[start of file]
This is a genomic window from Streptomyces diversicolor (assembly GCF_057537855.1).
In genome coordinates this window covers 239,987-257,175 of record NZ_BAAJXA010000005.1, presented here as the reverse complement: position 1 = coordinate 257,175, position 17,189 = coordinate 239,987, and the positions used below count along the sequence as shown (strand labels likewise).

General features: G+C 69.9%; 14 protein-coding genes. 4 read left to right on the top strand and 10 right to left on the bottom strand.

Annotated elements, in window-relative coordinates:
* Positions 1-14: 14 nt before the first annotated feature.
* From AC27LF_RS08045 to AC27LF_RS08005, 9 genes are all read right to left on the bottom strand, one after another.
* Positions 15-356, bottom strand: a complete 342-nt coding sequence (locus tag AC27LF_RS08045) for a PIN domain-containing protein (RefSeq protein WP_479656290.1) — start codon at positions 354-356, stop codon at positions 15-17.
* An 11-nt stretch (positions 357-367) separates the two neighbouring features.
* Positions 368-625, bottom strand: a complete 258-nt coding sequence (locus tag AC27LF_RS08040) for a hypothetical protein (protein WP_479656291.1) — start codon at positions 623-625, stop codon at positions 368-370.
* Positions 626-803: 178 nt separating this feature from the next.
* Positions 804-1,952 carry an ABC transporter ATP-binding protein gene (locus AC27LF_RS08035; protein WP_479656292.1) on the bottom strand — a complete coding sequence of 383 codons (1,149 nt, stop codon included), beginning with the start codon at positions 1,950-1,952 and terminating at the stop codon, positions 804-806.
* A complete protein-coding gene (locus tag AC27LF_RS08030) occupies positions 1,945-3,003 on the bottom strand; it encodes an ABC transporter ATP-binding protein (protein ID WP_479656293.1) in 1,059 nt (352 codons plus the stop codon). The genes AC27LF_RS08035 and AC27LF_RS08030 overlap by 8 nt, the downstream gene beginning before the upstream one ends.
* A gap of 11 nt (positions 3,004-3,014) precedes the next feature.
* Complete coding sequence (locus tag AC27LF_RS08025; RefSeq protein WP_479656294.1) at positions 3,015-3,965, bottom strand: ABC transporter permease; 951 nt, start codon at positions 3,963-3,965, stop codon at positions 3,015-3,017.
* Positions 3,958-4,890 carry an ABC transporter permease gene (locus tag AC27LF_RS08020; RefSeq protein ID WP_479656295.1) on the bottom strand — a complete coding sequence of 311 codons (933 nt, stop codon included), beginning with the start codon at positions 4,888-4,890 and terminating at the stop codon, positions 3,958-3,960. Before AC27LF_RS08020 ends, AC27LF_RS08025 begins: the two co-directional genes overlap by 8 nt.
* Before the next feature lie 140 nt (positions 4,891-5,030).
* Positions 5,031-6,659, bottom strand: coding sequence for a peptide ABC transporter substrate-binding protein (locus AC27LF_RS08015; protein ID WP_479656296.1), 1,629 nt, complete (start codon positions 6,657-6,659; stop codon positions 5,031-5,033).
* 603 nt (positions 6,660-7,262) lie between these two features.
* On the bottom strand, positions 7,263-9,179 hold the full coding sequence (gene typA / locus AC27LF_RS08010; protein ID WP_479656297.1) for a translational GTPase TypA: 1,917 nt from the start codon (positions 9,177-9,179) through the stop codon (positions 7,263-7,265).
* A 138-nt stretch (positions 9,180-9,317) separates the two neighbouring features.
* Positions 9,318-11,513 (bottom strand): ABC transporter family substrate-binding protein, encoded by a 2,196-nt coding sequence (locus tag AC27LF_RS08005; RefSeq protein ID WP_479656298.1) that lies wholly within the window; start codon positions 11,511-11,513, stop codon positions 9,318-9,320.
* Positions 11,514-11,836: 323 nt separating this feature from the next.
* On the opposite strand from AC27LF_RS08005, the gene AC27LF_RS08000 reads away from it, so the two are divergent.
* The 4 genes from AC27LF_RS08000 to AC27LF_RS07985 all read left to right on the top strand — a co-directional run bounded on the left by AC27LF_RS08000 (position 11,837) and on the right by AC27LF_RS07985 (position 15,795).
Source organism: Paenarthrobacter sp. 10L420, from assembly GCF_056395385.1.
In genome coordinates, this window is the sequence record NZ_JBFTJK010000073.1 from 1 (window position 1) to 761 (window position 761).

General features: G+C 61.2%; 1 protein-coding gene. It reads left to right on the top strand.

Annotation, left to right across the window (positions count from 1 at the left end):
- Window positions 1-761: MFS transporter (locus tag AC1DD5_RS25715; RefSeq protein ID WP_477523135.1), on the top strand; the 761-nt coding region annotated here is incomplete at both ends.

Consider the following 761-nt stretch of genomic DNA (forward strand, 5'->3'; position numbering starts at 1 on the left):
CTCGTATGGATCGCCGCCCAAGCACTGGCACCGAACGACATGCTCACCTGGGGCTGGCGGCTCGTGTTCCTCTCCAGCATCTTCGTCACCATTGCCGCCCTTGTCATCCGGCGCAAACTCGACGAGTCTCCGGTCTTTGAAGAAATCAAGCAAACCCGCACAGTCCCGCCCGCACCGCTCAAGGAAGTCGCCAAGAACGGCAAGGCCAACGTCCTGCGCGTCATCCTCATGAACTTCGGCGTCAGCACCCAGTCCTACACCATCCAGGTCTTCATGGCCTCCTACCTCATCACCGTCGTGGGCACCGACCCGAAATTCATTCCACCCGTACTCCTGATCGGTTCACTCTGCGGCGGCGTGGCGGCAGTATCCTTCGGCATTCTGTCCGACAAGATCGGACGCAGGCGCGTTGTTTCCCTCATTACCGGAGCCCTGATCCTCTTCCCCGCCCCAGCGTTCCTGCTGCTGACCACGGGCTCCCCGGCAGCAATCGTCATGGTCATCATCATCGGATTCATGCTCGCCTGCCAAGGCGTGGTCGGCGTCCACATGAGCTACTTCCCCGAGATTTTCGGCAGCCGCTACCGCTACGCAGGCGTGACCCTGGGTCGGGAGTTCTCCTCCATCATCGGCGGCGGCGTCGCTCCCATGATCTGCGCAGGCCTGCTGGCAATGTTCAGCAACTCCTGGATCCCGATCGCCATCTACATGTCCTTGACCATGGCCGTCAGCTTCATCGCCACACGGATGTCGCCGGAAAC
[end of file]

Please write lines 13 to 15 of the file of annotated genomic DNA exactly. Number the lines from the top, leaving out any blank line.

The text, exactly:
* A gap of 11 nt (positions 3,004-3,014) precedes the next feature.
* Complete coding sequence (locus tag AC27LF_RS08025; RefSeq protein WP_479656294.1) at positions 3,015-3,965, bottom strand: ABC transporter permease; 951 nt, start codon at positions 3,963-3,965, stop codon at positions 3,015-3,017.
* Positions 3,958-4,890 carry an ABC transporter permease gene (locus tag AC27LF_RS08020; RefSeq protein ID WP_479656295.1) on the bottom strand — a complete coding sequence of 311 codons (933 nt, stop codon included), beginning with the start codon at positions 4,888-4,890 and terminating at the stop codon, positions 3,958-3,960. Before AC27LF_RS08020 ends, AC27LF_RS08025 begins: the two co-directional genes overlap by 8 nt.